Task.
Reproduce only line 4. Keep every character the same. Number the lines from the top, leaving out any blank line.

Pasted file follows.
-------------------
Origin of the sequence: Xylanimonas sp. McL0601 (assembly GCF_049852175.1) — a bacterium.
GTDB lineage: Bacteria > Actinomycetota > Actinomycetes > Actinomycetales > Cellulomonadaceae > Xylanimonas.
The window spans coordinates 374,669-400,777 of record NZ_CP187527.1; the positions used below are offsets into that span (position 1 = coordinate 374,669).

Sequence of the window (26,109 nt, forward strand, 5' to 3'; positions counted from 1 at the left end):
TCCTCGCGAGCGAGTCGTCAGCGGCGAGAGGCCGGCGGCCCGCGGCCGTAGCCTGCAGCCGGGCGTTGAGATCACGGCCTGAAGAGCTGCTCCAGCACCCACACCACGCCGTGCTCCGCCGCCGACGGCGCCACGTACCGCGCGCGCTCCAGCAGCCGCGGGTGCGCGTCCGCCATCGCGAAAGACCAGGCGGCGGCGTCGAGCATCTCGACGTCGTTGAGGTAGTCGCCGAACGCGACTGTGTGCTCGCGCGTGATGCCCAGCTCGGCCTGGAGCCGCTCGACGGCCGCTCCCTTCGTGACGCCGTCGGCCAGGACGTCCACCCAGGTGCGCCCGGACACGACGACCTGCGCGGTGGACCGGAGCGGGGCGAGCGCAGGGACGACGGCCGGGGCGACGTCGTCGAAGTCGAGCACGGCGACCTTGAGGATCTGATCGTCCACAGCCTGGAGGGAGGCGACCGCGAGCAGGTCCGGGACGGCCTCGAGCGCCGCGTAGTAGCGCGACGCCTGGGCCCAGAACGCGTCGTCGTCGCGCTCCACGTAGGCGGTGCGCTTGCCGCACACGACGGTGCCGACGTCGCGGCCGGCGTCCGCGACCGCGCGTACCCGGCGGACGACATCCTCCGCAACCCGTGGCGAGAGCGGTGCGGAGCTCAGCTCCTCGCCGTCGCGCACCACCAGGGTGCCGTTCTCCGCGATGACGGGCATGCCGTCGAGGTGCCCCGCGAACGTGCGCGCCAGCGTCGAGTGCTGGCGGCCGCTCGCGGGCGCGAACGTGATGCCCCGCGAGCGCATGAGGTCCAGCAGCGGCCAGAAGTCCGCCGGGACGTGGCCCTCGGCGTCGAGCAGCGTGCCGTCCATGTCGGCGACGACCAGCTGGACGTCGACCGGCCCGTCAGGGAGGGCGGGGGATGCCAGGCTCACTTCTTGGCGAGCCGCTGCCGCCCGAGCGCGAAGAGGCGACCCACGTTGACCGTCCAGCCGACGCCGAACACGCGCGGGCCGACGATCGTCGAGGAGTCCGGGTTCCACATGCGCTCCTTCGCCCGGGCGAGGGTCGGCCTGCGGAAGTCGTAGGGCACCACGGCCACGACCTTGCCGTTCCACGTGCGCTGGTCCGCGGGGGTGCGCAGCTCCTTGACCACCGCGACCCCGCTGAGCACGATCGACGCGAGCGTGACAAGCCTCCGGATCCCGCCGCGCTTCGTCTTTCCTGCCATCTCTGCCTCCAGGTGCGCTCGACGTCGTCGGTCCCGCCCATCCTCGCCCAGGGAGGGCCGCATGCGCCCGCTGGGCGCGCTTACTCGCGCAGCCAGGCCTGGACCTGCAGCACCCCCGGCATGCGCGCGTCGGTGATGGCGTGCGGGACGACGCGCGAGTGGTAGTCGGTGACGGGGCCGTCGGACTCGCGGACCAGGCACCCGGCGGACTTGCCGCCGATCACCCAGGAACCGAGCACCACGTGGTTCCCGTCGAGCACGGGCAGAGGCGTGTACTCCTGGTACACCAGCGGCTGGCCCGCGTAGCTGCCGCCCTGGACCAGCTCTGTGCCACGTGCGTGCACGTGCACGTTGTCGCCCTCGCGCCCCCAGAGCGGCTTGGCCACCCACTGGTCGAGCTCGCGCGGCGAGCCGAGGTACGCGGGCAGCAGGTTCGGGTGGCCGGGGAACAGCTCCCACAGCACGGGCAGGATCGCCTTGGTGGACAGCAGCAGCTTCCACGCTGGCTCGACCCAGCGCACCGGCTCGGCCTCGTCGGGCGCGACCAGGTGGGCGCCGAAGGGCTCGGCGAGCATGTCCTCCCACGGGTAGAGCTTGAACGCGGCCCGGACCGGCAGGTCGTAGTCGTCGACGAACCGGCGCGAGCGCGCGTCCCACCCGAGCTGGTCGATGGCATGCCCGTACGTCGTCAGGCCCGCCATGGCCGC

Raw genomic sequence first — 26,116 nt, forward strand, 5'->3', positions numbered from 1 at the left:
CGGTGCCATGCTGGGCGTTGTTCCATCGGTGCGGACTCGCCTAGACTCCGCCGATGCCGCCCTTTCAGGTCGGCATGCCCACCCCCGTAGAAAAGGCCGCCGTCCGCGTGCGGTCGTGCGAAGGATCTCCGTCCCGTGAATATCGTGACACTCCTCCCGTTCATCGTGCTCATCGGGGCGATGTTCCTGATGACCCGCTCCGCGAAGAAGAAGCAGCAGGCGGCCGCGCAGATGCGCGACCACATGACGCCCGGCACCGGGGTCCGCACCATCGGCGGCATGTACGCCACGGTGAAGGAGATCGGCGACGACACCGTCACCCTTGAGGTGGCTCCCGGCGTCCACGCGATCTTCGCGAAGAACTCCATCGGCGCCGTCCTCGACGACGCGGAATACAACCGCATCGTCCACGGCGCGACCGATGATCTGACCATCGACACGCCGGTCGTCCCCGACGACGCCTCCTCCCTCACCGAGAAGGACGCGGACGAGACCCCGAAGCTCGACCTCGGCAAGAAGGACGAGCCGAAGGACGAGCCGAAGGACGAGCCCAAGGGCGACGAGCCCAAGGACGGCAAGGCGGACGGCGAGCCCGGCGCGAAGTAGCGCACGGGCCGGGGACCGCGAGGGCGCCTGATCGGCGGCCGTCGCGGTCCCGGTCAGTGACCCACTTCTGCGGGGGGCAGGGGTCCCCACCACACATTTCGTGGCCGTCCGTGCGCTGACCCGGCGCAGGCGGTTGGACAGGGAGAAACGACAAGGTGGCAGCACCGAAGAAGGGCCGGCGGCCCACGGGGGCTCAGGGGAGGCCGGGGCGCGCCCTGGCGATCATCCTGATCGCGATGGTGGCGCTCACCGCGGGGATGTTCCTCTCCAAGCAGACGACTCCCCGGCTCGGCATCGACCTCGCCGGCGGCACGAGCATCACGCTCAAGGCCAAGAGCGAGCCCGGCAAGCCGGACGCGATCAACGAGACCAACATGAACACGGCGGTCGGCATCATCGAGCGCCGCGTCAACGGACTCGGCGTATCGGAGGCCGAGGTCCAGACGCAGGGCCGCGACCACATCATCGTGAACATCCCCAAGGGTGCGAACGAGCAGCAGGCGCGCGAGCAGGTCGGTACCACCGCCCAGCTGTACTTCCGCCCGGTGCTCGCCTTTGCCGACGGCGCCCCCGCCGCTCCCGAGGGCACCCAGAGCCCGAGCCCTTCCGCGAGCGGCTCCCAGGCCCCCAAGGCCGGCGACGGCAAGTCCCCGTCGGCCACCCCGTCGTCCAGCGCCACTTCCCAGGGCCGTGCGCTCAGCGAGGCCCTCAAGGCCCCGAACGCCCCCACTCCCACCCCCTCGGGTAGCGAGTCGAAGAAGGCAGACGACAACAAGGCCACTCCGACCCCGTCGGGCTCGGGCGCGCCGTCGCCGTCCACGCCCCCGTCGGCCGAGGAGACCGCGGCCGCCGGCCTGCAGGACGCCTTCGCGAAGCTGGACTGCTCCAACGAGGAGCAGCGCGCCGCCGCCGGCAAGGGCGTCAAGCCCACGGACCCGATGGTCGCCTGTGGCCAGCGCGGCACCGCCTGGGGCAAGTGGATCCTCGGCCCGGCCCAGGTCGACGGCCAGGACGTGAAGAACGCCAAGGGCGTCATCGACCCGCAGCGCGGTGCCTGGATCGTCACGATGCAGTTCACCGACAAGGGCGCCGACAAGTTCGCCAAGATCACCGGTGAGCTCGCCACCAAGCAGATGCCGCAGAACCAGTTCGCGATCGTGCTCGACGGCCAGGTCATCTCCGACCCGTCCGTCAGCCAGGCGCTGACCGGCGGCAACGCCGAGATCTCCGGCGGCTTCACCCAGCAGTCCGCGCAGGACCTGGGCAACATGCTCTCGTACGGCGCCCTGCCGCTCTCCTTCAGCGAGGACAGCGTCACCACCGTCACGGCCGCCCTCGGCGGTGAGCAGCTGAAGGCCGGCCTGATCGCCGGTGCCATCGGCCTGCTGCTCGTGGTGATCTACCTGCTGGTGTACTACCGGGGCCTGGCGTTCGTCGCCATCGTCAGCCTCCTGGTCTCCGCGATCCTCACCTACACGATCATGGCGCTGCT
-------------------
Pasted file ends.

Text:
Sequence of the window (26,109 nt, forward strand, 5' to 3'; positions counted from 1 at the left end):